To Bookslinger, I think the earlier request was made without the will to really make it so. When President Nelson reiterated the request, he would have been informed by the earlier failed attempt and likely had a better idea of how much we would need to do to achieve the shift.

    So much for those who presume that Salt Lake twitches and we all jump. If that were the case, the earlier request would have achieved the desired effect.

  6. Good idea, Book.
    I wonder too, if what is sometimes needed is more than one mention by the prophets — the Law of Witnesses, by the mouth of two or more. I love the response this time in-Church: name changes of our websites, Tabernacle Choir, etc. And this time, requests were actually sent out to the media outlets by our prophet-leader. I just love it. And yes, to those who still use old monikers, we can be kind instead of grind. Even to the Trib when they are glib.

  7. Meg, off-topic here: Is there a chance that “Reluctant Polygamist: Joseph Smith Jr.” might become available on AppleBooks? Maybe digitize it!

  8. OFF-TOPIC:
    Meg, I just left this review comment of ‘Reluctant Polygamist’ on Amazon:

    I like Ms. Stout’s chutzpah in writing a book that proposes a view not voiced by the bulk of scholar-deities on the subject. Such smug’s might be disposed to pointing out that this offering is not peer-reviewed. So what. Unpopular, mainstream views are rarely bandwagon’d by those intensely protective of their own academic reputations. Meg doesn’t need to worry about that; hence her delightful bravery.
    It would be a bright, beautiful day in the Millennium when the ‘experts’ find out how errant they were. There might be a whole lot of fresh new humility then.

  9. Also off-topic,

    I haven’t reviewed reviews for my book for an extended period of time. I’m guessing some folks got busy ensuring it was known that my work doesn’t have their imprimatur. If I cared about the imprimatur of the current scholars, I might have attempted to become an official historian, rather than a physicist.

    Ive been re-watching Endeavor, the prequel to the Inspector Morse series. Endeavor’s penchant for saying what he believes is true even when his superiors have already found an answer they deem politically correct and sufficient is an ongoing theme. It’s interesting to see how often his colleagues deride Morse for his “theories”. But while we say we honor brave, independent thought, I find that the world is too often characterized by lemmings and lobsters – those who follow without thought and those who prevent others from departing from convention.

    It was fun talking with Laurel Thatcher Ulrich. With regards to her book about women in the early Restored Church, she said it was a big change to be writing on a topic where people cared. I imagine some of those who cared may have challenged aspects of Professor Ulrich’s book? Even if not, she wished she’d been able to have the narration done by someone who understood the milieu and therefore knew how to pronounce unusual names, etc.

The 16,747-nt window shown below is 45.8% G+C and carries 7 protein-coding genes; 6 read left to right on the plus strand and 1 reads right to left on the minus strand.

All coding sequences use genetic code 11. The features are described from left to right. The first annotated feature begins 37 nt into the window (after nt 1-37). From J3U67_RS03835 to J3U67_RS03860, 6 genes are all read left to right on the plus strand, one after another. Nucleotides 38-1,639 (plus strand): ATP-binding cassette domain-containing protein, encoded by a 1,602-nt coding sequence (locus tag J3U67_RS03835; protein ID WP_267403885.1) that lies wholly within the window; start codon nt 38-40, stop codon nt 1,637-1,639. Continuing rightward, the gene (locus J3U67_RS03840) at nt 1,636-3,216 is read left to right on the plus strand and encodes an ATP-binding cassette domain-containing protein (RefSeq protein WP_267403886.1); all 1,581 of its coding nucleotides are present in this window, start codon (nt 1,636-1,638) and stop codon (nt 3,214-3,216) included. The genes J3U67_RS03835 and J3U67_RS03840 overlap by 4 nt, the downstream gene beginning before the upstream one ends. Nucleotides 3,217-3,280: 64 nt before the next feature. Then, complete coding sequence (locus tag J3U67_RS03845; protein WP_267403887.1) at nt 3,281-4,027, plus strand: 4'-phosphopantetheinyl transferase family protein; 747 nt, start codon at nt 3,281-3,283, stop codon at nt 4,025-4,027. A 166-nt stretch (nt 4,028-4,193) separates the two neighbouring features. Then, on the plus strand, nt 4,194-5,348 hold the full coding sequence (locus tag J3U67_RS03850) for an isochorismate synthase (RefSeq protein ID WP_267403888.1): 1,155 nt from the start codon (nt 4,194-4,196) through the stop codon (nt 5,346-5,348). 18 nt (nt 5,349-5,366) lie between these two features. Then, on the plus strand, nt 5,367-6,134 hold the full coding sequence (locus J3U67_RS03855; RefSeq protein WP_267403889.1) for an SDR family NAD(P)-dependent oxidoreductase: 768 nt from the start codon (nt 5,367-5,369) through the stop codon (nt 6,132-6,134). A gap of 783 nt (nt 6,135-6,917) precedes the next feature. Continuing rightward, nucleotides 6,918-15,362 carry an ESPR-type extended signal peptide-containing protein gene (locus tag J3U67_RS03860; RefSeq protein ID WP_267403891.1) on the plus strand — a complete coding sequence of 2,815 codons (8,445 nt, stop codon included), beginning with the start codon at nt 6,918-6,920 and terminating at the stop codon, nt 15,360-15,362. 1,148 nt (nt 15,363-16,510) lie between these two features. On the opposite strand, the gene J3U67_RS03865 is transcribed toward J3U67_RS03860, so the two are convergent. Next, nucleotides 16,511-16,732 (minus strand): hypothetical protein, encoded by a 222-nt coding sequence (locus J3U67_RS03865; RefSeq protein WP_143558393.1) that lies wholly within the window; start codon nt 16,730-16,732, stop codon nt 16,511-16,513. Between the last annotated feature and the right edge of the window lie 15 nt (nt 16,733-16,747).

I understand Brian Hales did review my book, but apparently no one has been willing to publish his review ((though of course his initial views on my thoughts have been aired here at M*). I talked with Newell G. Bringhurst at MHA 2018, and he indicated he was insufficiently knowledgeable to critique my position. He suggested that Brian Hales and Joseph Johnstun are possibly the only two people he knew of that could critique my position. Joseph Johnstun has gifted me with analysis of select aspects of my book, and I have updated the book based on his feedback. My discussion of the weapons involved at Carthage is significantly informed by Joseph’s fine article on that topic published in the Joseph Whitmer Historical Journal.

    For what it’s worth, I’ve sent copies of my book ((digital or physical) to all the scholars who have the least bit of interest. And I’m on friendly terms with all of them. The first time I visited with Andrew Ehat, he opened by saying “So you are the little woman who has started this great tumult” which is a riff off what Abraham Lincoln said to Harriett Beecher Stowe.

    Of course, just because scholars are friendly with one another doesn’t mean they agree with one another. But hopefully they find each other’s work of sufficient value to prompt further research. And hopefully, they are polite in our collection of glass-formed houses.

  10. Headlines are going to continue to be a challenge, but I was actually encouraged by the number of articles that either complied fully with the style guide or took an effort to use the full name of the Church and explain the Church’s position on the nickname.